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Getting Your Disaster Recovery Plan Funded - with an Awesome Business Impact Analysis, Part 3

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Leo and Sharon Wrobel conclude their three-part series with an example of the sort of helpful information available to businesses that are interested in relocating to exotic locations. (Or any location, for that matter.) Organizations like the Pacific Disaster Center can provide the details to help you make the right decision.
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Last month we discussed the first two things that management positively needs to know in order to support and fund your disaster recovery planning effort:

  • What can happen? (Fire, flood, hurricane, sabotage, etc.)
  • What is the probability that it will happen? (Expressed best in percent probability of the event in a given year.)

This month we conclude our discussion of techniques for securing approval and funding for your disaster recovery planning effort, discussing two more things that management positively needs to know:

  • What does it cost when it happens? (Think in terms of lost sales, market share, employee productivity, and customer confidence.)
  • What does preventing it cost? (Present a high-level overview of the proposed protective system, procedure, or function.)

Let's take up where we left off, with the failure mode effects analysis (FMEA). After showing where the FMEA fits into your executive presentation, we conclude with a couple more examples that speak specifically to the last two questions above that management must have answered before they endorse and fund your plan. Our hope is to impart some compelling tools that you can use to illustrate both of these issues, even to non-technical executives, which can and will get your plan funded.

Presentation Is Everything

Ask yourself this question: Where can you get the best food in the world? Probable answer: your mother's house. Your mom has lots of experience; the food tastes good; and, if you come from an Italian household like I do, the food is served in massive quantities. If I asked you to come and eat at my mom's house, however, you might be apprehensive. This is because you lack firsthand experience testifying that my mother is a great cook. In fact, you probably would be concerned about what you might get when you sit down to eat.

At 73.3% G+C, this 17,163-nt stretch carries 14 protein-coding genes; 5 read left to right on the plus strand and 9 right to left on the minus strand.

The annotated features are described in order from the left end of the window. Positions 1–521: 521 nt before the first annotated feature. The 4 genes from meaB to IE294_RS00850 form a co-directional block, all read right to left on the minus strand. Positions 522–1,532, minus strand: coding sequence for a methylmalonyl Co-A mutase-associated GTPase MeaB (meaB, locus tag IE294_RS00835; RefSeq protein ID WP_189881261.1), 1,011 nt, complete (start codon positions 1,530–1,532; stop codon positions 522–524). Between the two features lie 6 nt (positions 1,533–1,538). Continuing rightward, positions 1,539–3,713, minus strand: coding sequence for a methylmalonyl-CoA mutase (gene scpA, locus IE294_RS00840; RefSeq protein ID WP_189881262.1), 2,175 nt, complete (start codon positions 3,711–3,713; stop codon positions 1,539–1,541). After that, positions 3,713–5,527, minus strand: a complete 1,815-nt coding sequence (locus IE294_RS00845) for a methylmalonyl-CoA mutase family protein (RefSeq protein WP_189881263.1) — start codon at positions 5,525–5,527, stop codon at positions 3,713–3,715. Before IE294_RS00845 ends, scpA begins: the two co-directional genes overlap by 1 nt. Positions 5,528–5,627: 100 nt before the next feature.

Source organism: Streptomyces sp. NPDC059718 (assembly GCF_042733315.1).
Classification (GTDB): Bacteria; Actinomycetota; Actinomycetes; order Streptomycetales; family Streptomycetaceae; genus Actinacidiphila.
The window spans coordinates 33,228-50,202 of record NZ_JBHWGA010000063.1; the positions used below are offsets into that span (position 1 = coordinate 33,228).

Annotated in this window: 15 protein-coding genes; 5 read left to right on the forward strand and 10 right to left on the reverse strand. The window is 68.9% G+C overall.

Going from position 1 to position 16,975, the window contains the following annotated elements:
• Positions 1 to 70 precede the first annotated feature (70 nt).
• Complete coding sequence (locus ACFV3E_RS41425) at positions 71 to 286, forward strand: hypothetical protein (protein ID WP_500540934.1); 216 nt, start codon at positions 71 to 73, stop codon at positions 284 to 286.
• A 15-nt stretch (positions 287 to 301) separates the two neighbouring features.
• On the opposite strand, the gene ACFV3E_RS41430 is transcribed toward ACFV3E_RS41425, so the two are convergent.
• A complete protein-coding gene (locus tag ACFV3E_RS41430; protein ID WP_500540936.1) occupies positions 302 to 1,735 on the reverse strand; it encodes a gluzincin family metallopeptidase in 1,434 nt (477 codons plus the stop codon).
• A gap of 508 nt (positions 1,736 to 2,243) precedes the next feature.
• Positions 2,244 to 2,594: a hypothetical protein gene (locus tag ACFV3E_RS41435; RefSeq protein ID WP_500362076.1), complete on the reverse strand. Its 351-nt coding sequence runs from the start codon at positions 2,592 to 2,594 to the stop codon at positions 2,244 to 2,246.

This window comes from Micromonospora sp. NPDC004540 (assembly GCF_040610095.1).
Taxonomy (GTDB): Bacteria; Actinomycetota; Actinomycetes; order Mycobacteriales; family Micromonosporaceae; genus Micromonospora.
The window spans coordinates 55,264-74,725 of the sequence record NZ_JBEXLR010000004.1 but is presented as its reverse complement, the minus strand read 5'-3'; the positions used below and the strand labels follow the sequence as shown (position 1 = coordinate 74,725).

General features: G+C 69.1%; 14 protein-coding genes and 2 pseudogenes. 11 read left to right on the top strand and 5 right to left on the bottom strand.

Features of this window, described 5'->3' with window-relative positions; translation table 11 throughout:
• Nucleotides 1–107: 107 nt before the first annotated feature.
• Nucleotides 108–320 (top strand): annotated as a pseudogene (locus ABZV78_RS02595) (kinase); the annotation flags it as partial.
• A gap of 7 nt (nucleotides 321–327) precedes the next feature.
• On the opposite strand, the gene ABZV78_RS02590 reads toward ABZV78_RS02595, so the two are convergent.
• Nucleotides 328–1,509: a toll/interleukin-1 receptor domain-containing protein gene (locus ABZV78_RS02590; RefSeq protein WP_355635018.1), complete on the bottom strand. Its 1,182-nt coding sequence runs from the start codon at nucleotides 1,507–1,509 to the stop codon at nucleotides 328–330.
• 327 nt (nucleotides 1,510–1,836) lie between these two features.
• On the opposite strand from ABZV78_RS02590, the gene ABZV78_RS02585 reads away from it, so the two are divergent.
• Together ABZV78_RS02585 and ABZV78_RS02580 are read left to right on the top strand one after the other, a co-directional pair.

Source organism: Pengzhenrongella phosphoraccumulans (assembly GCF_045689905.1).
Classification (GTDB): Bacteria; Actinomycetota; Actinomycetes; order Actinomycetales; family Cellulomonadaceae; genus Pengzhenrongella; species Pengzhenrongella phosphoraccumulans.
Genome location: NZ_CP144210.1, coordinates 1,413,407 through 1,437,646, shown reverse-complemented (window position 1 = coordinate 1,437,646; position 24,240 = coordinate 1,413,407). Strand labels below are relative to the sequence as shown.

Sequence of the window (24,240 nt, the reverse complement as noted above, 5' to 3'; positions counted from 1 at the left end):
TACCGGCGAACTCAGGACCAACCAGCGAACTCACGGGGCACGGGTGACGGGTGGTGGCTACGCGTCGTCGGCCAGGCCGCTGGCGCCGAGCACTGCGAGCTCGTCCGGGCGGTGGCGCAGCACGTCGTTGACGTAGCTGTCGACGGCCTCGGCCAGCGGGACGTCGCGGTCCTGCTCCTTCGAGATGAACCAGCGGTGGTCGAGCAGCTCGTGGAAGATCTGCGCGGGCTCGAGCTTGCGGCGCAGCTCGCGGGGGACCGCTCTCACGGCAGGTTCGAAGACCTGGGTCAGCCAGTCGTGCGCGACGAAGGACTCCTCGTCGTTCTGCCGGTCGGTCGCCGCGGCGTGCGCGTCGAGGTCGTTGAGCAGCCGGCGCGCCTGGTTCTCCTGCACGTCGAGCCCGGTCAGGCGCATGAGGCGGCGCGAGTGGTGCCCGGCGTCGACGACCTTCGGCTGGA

With those concerns in mind, where could we both agree to eat? What about the local French restaurant? With prices ranging upwards of $300 for dinner for two, the food there had better be good. And the presentation is likely to be great, with beautiful plates of food and wonderful pizzazz. Not only will you not be apprehensive about eating at the French restaurant, you might even try something that you otherwise wouldn't eat (snails, for instance).

Disaster recovery can be looked at in much the same light. No matter how good your skills, management has no frame of reference that proves you're a good disaster recovery "chef." They're going to be apprehensive and skeptical of your cooking abilities. So what other option could you and your management team agree on today? The corollary to the French chef in this example is an expensive consultant. As with the French restaurant, management expects the consultant to be expensive, and expects that the product therefore will be good.

But is paying $400 an hour for a consultant really in your organization's best interest? Will a consultant know your environment as well as you do? Will you even be able to claim ownership of the business resumption plan after the consultant produces it for you? Notwithstanding the financial impact of such a project, these are some of the questions that you should be asking.

It might be more advantageous to use some of the tricks of the trade that the expensive consultants use to communicate and sell their services. Let's consider some options for proving to management that you know how to cook up a good disaster recovery plan.

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